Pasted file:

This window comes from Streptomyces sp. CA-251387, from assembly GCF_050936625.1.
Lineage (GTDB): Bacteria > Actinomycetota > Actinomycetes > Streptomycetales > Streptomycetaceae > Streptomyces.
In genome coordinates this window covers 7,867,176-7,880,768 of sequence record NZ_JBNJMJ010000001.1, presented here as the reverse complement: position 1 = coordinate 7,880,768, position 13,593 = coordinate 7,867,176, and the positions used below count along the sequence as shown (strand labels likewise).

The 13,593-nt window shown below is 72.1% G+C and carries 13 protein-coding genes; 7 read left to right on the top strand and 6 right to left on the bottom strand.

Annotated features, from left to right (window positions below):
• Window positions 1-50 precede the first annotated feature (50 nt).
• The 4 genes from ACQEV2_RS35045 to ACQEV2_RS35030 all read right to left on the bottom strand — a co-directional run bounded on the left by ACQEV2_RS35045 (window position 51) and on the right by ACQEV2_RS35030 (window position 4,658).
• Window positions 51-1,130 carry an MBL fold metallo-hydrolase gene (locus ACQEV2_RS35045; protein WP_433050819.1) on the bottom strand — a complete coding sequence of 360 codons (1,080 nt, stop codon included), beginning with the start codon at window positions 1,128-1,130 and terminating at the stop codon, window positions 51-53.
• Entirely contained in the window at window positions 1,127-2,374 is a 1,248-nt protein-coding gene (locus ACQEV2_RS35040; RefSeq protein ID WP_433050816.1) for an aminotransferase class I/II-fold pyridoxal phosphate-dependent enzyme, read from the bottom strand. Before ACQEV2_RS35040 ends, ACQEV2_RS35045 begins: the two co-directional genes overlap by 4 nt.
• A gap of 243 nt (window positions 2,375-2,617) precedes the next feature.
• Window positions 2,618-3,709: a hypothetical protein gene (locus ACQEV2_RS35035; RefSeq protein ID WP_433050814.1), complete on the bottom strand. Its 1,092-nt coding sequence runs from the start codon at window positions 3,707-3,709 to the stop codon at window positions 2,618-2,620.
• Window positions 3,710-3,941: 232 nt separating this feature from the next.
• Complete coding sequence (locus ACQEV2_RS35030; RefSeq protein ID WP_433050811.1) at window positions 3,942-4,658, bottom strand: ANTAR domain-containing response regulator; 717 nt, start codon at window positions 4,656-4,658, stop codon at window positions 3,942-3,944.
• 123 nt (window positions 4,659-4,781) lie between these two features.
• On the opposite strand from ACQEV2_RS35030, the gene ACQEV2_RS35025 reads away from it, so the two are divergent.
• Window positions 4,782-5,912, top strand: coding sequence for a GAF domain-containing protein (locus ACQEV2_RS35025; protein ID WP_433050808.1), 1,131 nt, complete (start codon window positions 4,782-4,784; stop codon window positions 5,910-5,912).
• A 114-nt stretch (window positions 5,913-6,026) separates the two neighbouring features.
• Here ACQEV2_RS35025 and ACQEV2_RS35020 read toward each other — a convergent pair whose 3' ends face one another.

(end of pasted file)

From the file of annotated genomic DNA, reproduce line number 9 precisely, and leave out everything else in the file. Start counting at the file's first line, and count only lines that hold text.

• Entirely contained in the window at window positions 1,127-2,374 is a 1,248-nt protein-coding gene (locus ACQEV2_RS35040; RefSeq protein ID WP_433050816.1) for an aminotransferase class I/II-fold pyridoxal phosphate-dependent enzyme, read from the bottom strand. Before ACQEV2_RS35040 ends, ACQEV2_RS35045 begins: the two co-directional genes overlap by 4 nt.